From earlier this year:

Those pesky tree branches…

tree branch

I know that I have written more than once about DC’s inability to communicate to me or anyone else if/when something might be  wrong. There have been very few times that he has actually volunteered information to me when he was not feeling well or when something hurt or was bothering him.

Most of the times when he does communicate a problem to me, it is really just a ploy to cover himself in Band-Aids:

DC: “Mom, my leg is killing me.” (there was nothing wrong with his leg, I checked)

Me: “What happened to your leg?”

DC:”I broke my leg.”

Me: “How did you break your leg?”

DC: “Tree branch. Ouch!” (we are in the house)…

The lengths that he will go, to plaster himself in Band-Aids.

A tree branch seems to be the number one culprit in many of his injuries. This leads me to believe that at one time or another a tree branch was indeed the reason for an injury. When? I have no idea, but once he comes up with an answer he likes, it usually becomes one of his standard answers.

More often than not the answer I get is Nothing ‘wong’ or Nothing happened. Although DC almost never really gets cuts or scrapes – which I assume is the reason for his obsession with Band-Aids and really is not what I’d call accident prone, he does always seem to have an odd mark or “spot” somewhere or another. These “spot” mysteries oftentimes take a good amount of time for me to figure out. He is not always a big help in that area.

There was the one time that he came home from his senior class picnic with a red mark (scrape, but not really band-aide worthy) on his arm. When I asked him what happened, he told me that his IA (Para, to some of you) Mrs. G. pushed him into a bush and he fell down. Now, if I were a more paranoid person (hahaha, who am I kidding, we all know I am) I would have believed this because He Was Actually Telling Me Something, but I have known Mrs. G for years so his explanation did not hold water. Of course I did not tell him that I didn’t believe his story because: 1. He actually told me something and I didn’t want to discourage him from doing so in the future and 2. I assumed that he probably really did fall into a bush and Mrs. G was there to help him out. ~ It’s all in the translation. I spoke with Mrs. G the next day and yes, my version was correct.

Or the time that I noticed a large quarter sized mark on the side of his leg/hip one morning before camp. I could not for the life of me figure out what happened. He was offering no information at all. I asked the camp nurse to take a look at it. She did not think it was any kind of bug bite (I am always concerned about bug/tick bites when he is at camp). I asked DC again what happened he just kept saying “swing”

“Did you fall off of the swing?”

No, swing.

“Did you get stuck on something on the swing?”

No! Swing (he was beginning to get upset – so I had to stop because if I ask too many questions he thinks he is getting it wrong and changes his story).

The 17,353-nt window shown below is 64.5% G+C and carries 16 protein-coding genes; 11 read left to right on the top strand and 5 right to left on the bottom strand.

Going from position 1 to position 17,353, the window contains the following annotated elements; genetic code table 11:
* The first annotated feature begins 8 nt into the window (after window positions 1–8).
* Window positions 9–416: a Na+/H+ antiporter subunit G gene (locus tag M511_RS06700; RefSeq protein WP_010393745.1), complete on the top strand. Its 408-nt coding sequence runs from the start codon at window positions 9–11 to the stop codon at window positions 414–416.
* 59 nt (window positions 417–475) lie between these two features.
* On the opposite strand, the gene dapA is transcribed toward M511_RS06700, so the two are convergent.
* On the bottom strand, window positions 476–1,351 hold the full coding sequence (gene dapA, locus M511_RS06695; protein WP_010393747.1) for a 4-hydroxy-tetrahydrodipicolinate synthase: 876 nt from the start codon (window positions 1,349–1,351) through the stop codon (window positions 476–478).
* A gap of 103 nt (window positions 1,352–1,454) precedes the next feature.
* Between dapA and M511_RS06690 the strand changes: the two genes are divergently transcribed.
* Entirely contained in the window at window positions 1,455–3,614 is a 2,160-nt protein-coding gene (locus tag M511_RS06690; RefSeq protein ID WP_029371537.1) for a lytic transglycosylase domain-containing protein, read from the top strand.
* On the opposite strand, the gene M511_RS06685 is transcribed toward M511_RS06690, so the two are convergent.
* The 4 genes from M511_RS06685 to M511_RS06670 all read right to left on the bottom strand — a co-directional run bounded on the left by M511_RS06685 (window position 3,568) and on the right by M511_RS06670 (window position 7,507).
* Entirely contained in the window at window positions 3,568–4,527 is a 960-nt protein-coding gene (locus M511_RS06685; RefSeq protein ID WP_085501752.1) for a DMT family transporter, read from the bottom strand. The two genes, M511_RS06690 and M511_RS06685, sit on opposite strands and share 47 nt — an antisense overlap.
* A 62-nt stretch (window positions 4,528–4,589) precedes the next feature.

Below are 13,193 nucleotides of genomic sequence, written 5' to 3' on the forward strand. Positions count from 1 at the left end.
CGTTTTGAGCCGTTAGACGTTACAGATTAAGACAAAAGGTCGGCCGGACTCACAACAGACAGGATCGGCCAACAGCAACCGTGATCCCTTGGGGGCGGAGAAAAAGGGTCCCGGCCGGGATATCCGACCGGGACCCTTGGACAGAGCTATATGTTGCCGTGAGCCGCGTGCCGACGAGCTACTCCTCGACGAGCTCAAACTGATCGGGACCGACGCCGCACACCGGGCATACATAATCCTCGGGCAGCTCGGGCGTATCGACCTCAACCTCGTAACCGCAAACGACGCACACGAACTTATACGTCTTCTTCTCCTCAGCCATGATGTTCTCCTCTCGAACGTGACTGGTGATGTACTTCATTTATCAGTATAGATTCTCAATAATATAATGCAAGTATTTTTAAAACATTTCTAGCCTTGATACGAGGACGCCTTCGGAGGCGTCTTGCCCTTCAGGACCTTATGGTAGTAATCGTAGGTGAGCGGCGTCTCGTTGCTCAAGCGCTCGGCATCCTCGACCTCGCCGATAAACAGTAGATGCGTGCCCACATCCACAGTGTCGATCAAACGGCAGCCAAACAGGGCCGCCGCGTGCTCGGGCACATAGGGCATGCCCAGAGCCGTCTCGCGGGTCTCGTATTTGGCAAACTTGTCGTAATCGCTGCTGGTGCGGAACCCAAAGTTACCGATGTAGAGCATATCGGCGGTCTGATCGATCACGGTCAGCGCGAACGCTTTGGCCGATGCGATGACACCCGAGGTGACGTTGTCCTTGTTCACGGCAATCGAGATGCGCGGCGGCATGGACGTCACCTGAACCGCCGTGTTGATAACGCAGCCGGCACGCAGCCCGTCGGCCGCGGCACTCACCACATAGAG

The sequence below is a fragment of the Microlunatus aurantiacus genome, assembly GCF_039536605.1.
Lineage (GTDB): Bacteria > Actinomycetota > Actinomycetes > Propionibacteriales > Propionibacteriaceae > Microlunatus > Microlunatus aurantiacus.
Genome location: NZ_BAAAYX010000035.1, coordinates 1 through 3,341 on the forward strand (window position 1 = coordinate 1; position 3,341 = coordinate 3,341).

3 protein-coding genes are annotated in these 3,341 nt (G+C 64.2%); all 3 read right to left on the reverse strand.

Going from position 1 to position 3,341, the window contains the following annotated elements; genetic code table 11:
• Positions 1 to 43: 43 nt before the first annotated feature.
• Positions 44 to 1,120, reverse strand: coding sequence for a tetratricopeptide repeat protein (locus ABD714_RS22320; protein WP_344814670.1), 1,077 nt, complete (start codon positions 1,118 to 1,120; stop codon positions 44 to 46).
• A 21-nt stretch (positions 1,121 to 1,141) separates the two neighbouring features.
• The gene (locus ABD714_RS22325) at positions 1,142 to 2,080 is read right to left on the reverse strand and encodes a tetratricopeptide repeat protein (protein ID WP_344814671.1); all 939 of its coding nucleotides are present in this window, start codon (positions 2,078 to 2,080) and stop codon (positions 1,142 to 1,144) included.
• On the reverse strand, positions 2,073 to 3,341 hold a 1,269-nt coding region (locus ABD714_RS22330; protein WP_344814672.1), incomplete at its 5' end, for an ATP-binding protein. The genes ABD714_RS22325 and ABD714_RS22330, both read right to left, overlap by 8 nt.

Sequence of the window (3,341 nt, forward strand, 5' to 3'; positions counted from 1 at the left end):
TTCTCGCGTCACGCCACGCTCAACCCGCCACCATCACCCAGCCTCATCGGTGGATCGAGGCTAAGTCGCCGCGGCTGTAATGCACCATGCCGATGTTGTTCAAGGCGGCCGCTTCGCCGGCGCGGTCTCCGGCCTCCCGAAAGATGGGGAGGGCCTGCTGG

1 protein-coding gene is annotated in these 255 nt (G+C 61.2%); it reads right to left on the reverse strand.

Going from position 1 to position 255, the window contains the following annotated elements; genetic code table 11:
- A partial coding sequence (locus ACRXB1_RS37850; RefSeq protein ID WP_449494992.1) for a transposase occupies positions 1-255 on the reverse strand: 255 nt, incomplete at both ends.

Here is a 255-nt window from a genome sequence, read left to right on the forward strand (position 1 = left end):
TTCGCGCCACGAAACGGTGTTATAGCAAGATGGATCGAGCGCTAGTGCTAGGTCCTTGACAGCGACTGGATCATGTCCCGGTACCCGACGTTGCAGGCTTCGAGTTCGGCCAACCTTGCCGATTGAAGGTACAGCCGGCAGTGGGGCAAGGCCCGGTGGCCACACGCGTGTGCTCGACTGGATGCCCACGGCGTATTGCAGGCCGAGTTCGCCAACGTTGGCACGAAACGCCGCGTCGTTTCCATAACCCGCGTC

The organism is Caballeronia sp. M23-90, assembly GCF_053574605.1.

After thinking about it for quite some time, I realized that he was actually telling me what happened. It was the swing. DC loves the swings at camp. He will spend any free time and all of the outdoor rec. portion of his time on the swings. He is a big boy. The swing was rubbing against his hip every day, causing something that resembled a very large healed-over blister. Once I figured it out, we just kept it covered with Band-Aids, so as not to cause so much friction. This was one of the very few times where Band-Aids were applied for a legitimate reason .

Then there was the big stripe down the side of his neck, which is a regular occurrence now, but the first time I noticed this mark, it scared the life out of me.

“Oh My God! What happened?”

“Tree branch”

He was in the car with me all day. He did not come in contact with a tree branch. Once again, it took me a while to figure this one out. When we are driving he rocks back and forth in his seat with so much force that it shakes the whole car (very distracting to the person driving). Because we had been driving so long, the seat belt was rubbing against his neck with every rock for a good long time, causing this large red stripe down the side of his neck. I do not think he even felt it. I have always believed that he does not feel pain the way we do or he does not process pain the way we do.  This and the fact that he is not always able to communicate what might be going on is and will always be a huge worry of mine. Verbal does not always mean communication.

Last week, I noticed a mark on the back of his leg. I asked him what happened. “Nothing happened”

He hates for me to look at these things because he is afraid that he will have to go to the doctor. After a lot of back and forth and ‘egg – guo – ing’ he let me put some anti-bacterial cream on it and he went on his way. He brought it up again the following day on his own as his way of apologizing for giving me a hard time the day before. “Feels much better now, Mom! Thank you! Thank you!”.

I asked him again what happened and he rattled off a list. I am sure the answer may be in there somewhere if I think about it long enough – and then again, maybe not… one never knows.

“The swing” (which would have made perfect sense as it looked similar to the swing injury –  if he had been on a swing.)

“A rock”

“A spindle – ouch” (my personal favorite)

‘The chair”

“Tree Branch”

So…..

Sometimes I do get the answer I am looking for albeit in a round-about way,

and other times…..

I am just left with a tree branch..